*Note: This is a guest post from John O. in the other class. Not a lot of this on the exam, but a good recap of urban planning challenges:
Today we had a guest speaker in class, Garet Johnson from the Charlotte-Mecklenburg planning department. She spoke to us about urban planning and how it relates to our area.
Why do we need urban planning?
The Charlotte-Mecklenburg area has been growing pretty rapidly over the past few decades. It’s still undergoing considerable development, and the population is expected to continue to grow. So the city needs planners to help direct and manage this growth in a responsible way. Essentially, they act as policy advisors, helping City Council to make good, informed decisions while trying to handle this growth.
How does planning work in Charlotte?
As I mentioned earlier, the overall goal of urban planning is to figure out how best to deal with the growth of our city. We want to make sure that the city of Charlotte is a nice place to live in the future, so we have to guide how the city grows. This is accomplished through:
- Planning specific areas- Determining what is needed where and when it will be needed. What areas need homes? What areas need shopping? Where do we need schools? Parks? Where can we put industrial areas?The end result is a detailed guide to the development or re-development needed in certain areas. This is the part that planners do, and later on in class, we tried to do it.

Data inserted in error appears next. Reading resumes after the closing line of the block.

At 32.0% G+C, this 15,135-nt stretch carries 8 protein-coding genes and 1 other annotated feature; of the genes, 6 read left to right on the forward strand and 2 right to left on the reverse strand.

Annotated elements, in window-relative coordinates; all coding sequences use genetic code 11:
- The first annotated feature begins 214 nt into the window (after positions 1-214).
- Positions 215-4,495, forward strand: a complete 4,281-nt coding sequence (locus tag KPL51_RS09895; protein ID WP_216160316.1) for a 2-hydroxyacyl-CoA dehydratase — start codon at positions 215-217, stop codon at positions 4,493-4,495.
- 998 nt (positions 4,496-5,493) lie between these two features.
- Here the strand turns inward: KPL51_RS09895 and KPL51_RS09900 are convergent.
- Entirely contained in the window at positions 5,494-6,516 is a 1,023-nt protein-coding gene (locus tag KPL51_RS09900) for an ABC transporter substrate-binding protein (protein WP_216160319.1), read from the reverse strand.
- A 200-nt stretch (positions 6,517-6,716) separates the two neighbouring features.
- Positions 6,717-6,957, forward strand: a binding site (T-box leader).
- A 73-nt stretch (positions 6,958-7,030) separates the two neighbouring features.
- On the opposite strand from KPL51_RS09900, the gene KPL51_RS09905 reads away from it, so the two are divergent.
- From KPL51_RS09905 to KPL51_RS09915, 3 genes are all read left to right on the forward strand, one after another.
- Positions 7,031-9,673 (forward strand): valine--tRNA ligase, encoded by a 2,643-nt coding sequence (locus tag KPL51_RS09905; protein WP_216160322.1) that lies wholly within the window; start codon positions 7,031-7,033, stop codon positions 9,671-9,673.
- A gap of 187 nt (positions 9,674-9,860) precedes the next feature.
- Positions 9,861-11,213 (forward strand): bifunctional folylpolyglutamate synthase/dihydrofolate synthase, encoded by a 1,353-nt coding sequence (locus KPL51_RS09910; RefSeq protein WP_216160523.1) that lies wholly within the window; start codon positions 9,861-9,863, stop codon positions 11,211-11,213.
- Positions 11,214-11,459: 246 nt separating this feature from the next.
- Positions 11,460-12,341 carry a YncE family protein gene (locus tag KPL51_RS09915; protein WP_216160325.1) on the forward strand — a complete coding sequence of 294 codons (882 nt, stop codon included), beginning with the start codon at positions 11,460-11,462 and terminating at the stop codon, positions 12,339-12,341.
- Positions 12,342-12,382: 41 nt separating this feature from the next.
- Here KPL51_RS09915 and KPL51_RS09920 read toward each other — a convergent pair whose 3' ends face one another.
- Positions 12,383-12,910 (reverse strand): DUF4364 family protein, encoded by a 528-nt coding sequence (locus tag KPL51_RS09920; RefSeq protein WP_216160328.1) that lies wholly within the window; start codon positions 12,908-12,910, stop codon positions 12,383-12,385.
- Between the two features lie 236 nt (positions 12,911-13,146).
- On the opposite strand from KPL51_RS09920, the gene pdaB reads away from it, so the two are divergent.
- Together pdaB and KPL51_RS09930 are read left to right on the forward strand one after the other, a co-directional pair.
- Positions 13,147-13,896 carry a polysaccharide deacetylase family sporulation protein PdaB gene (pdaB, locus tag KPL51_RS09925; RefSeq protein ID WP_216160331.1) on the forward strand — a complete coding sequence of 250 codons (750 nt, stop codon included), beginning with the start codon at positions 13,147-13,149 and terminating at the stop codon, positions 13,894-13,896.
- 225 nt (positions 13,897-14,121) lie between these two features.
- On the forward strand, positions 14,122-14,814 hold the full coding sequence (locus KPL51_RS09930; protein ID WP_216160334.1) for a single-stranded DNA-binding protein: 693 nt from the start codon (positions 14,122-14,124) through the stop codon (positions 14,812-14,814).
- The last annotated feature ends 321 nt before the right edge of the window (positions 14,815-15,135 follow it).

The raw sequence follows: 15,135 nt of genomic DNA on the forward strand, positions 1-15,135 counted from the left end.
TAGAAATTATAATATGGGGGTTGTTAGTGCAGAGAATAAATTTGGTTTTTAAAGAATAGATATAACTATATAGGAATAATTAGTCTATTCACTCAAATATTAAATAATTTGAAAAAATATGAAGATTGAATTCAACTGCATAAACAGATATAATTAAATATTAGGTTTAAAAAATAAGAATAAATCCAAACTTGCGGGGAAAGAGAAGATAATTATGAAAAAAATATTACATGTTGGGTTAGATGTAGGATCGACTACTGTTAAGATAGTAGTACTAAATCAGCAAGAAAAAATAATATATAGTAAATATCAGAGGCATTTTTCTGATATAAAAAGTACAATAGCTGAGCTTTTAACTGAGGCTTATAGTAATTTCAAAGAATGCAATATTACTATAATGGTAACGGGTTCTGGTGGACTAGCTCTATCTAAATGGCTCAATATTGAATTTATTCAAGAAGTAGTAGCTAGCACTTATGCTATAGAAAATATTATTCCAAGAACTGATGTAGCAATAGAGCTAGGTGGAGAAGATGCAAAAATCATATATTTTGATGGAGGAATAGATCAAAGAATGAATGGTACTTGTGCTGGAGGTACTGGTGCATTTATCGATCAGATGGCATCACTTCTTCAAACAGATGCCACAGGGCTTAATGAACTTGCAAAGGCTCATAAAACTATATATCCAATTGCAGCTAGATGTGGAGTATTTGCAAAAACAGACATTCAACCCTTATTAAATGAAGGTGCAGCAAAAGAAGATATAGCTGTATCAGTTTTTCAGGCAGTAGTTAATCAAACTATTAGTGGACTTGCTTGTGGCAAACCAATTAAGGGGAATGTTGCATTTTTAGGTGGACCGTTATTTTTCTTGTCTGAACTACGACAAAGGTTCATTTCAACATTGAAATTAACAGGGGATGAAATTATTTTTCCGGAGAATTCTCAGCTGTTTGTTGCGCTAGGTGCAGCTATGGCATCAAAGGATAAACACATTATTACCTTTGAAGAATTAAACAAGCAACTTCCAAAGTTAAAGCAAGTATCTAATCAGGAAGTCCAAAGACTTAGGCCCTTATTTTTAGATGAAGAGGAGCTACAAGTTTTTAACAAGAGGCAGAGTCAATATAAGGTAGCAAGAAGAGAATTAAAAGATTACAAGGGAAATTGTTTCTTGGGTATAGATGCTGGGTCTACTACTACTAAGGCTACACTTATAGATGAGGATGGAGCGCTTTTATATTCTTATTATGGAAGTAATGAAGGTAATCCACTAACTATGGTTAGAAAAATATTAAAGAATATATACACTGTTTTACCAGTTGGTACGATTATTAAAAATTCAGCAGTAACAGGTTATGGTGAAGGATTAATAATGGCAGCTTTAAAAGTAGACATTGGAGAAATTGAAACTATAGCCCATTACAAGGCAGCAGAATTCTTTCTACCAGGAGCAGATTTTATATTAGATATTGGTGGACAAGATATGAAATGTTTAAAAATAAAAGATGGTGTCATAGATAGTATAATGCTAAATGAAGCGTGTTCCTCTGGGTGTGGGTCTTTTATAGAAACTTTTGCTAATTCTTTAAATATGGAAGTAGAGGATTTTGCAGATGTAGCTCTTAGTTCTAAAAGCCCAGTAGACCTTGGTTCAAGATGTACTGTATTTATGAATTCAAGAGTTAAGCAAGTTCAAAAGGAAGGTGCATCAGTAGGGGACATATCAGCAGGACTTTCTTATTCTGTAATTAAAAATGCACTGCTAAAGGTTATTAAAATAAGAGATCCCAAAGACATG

- Zoning- Determining where certain kinds of things can go. The city doesn’t want industrial plants next-door to people’s houses, so it places restrictions on what can be built where. Since this is a legislative process, it’s the territory of City Council.
Centers, corridors, and wedges
What is Charlotte’s overall plan? It’s more or less outlined in the handout called “Centers, Corridors, and Wedges” that we were given this week in class. It is the “growth framework” for the city.
- “Centers”- These are the hubs of activity in Charlotte. Places like Southpark or the Arboretum that are concentrated areas of industry or of commerce and entertainment.
- “Corridors”- These are the areas of Charlotte where the most growth is taking place. There are five of them, in a spoke-like pattern. They extend along major roads like I-77, I-85, and Independence.
- “Wedges”- These are primarily residential areas. On a map, they look like wedges between the corridors.
Some of the primary goals of the plan are:
- Connecting these different areas with mass transit like buses or light rail, and retrofitting the established automobile-centered system of roads to meet this goal
- Creating a better blend of these areas, and providing enough park space in all of them
- Encouraging “mixed-use” centers to cut down on the need for travel
- Building up, not out
Later in class, we broke into groups to try urban planning a bit for ourselves. We were given maps of the county and color-coded areas according to what we though should go there. The general class trend was creating mixed-use centers with residential, commercial, and entertainment areas all intermixed.
Webpage for the city’s planning department: http://www.charmeck.org/Departments/Planning/Home.htm
“Centers, Corridors, and Wedges” http://ww.charmeck.org/Planning/Land%20Use%20Planning/CentersCorridorsWedges/CentersCorridorsWedges(GrowthFramework_Draft).pdf